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Marines Testify About Boot Camp Abuse
Associated Press  |  November 08, 2007
SAN DIEGO - Several Marines testified Nov. 7 that their boot camp drill instructor smacked them in the head with flashlights and rifles and ordered platoon members to lie in their own vomit.

In quiet voices, they each named Sgt. Jerrod M. Glass as the source of abuse they suffered last winter as fresh recruits at the Marine Corps Recruit Depot near downtown San Diego. Glass, 25, has pleaded not guilty to 10 counts of abuse and violating lawful orders.

Lance Cpl. Sean Fitzgerald recounted for jurors how platoon members began trying to break open one recruit's foot locker after Glass began hitting the trainee over the head with a tent pole for forgetting the code for the combination lock.

"He said, 'I'm going to make you ugly if you can't open that locker,'" Fitzgerald said.

Defense attorneys said Glass' behavior was in line with practices accepted by other drill instructors and with the expectations of new recruits. In a side hearing, the judge overseeing the case said a failure to report abuse didn't qualify as consent to mistreatment.

Lt. Col. Jeffrey Meeks brought up the drill instructor's creed, which begins, "These recruits are entrusted to my care."

He asked, "Does it say, 'You guys are under our power and we're going to beat the living daylights out of you?'"

"No, sir," replied Glass' lawyer, Capt. Patrick J. Callahan, as Glass looked on impassively.

Callahan said he hoped to show that Glass, who volunteered for two tours in Iraq, believed he was acting with the approval of his fellow drill instructors after they agreed the platoon needed to be better prepared to withstand the rigors of war.

Two of them have pleaded not guilty to related abuse charges and have indicated they will refuse to testify in Glass' court-martial. A fourth drill instructor was disciplined and reassigned to administrative duties.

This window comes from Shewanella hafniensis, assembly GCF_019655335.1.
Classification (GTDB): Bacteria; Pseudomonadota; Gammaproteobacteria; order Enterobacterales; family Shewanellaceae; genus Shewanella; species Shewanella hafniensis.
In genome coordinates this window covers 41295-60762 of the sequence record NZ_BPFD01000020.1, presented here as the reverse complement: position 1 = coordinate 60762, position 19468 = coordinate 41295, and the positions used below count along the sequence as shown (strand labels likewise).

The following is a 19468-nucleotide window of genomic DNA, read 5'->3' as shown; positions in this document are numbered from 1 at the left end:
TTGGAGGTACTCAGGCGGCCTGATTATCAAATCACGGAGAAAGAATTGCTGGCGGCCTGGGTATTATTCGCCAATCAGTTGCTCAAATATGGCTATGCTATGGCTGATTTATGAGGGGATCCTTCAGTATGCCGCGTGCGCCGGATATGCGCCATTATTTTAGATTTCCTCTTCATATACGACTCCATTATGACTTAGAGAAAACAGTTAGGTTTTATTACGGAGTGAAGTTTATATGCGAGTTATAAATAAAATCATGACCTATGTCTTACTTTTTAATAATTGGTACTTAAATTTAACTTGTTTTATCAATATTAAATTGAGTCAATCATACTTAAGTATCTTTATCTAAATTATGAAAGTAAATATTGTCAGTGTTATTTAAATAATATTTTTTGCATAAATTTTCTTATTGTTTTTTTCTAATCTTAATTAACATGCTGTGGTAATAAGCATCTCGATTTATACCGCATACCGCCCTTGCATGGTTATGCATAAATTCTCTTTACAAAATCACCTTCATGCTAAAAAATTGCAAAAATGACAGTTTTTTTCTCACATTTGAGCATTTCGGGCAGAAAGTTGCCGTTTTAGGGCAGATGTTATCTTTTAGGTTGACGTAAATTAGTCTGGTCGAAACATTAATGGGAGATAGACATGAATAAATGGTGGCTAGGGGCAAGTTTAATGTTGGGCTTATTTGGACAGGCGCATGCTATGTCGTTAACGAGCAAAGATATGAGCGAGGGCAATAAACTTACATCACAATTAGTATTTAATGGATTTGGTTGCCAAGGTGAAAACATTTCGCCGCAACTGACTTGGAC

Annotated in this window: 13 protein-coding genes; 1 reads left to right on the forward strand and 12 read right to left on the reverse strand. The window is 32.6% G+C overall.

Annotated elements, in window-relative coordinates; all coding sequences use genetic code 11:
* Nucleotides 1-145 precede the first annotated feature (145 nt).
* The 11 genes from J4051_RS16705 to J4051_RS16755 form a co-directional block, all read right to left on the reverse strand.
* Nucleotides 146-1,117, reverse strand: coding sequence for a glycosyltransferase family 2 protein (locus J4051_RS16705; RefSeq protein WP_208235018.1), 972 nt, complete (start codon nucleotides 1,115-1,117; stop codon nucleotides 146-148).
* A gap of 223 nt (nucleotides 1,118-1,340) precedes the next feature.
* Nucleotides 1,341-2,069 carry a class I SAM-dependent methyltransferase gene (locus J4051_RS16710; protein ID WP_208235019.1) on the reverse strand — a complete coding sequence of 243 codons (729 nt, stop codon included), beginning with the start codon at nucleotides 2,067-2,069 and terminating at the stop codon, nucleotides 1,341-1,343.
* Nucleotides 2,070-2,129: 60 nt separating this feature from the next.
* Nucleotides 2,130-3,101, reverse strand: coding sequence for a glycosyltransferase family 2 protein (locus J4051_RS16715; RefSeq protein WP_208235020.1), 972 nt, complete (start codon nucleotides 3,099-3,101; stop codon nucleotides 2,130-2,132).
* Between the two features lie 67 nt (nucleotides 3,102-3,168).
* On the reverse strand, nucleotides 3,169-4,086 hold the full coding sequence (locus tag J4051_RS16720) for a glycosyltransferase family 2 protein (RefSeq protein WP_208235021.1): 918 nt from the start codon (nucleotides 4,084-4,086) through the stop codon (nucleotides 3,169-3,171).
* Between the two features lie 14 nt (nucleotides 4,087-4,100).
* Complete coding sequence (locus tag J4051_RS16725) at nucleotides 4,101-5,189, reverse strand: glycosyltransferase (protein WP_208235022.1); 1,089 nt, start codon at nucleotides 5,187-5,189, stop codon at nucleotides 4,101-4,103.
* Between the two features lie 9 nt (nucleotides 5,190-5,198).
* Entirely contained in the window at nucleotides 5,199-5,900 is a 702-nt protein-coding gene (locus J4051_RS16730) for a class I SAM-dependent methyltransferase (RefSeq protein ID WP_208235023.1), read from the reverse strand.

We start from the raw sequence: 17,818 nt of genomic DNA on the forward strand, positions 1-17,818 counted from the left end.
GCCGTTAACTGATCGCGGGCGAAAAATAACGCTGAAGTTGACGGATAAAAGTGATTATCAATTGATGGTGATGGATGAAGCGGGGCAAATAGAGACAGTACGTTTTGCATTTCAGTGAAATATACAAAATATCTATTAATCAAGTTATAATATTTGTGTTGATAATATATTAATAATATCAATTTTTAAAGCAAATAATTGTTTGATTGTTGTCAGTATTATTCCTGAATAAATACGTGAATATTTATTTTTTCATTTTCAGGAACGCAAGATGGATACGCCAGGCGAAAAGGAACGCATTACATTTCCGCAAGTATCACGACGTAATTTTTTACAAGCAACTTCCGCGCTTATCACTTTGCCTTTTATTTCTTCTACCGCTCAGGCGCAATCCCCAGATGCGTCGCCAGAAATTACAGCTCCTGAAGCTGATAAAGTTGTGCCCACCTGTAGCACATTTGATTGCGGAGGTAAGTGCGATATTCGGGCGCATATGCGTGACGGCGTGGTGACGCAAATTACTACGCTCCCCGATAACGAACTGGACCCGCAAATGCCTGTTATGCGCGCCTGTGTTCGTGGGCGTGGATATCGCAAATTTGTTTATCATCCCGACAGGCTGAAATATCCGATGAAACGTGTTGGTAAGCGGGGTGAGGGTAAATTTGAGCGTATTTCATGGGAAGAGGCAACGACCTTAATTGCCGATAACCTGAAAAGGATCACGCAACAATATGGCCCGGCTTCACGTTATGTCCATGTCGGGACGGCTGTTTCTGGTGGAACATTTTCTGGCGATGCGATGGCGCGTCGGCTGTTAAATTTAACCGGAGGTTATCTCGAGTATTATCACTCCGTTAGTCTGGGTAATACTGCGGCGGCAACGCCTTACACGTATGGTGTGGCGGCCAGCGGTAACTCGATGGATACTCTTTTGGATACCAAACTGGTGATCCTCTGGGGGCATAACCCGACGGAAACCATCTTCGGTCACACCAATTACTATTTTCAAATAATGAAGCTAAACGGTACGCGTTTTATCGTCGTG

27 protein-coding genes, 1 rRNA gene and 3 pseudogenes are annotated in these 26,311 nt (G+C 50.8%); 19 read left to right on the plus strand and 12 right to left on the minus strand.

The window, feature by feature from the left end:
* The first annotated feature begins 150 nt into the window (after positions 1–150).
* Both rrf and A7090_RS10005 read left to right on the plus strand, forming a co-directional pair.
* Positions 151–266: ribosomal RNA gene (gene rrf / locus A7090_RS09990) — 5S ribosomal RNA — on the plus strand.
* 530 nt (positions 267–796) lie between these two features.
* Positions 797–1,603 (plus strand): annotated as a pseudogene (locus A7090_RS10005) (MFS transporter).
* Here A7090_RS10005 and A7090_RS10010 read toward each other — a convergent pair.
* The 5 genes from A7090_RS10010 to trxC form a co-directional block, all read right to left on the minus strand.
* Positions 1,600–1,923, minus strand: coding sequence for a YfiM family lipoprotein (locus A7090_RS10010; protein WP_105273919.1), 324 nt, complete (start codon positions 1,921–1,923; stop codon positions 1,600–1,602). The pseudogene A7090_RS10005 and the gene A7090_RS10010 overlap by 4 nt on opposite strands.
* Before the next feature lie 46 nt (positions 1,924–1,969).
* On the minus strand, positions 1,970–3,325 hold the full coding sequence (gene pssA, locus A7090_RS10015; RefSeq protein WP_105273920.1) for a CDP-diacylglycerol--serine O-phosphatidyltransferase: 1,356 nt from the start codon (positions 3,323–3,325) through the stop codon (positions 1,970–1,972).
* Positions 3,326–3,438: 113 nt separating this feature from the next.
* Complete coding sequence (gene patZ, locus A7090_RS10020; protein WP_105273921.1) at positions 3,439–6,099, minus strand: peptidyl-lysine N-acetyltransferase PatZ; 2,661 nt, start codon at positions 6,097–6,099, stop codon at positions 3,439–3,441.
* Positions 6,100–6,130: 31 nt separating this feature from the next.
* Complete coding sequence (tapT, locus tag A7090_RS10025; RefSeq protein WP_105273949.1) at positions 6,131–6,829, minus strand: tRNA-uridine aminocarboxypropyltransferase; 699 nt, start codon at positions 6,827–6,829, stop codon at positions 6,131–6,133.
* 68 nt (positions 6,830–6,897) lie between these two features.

Glass is being tried on two counts of assault, two counts of failure to obey a lawful order, two counts of cruelty and maltreatment, and four counts of destruction of personal property, covering 110 incidents that allegedly occurred between Dec. 23 and Feb. 10.

Witnesses said Glass routinely stomped on recruits' toiletry kits, breaking razors and soap containers inside, for minor infractions like not displaying name tags properly.

They said Glass and another drill instructor would line recruits up after meals and force them to down liters of water from their canteens in a ritual they referred to as "waterbowling."

Glass, who was relieved of duty as a drill instructor in February, faces as many as 11 years' confinement, dishonorable discharge, reduction in rank, and forfeiture of pay and benefits if he is found guilty. The jury is made up of three enlisted Marines and three officers.

Glass' parents said outside the courtroom that they believed their son was being scapegoated for commonly accepted practices.

"For it to have a name, for everyone to know it, means it's not the only time it's happened," said Glass' father, Jerry.

More than 70 witnesses, including almost all of the 40 Marines to graduate from Glass' platoon, are expected to be called to testify.

About 17,000 recruits graduate each year from the depot. It is one of only two depots nationwide; the other is in Parris Island, S.C.

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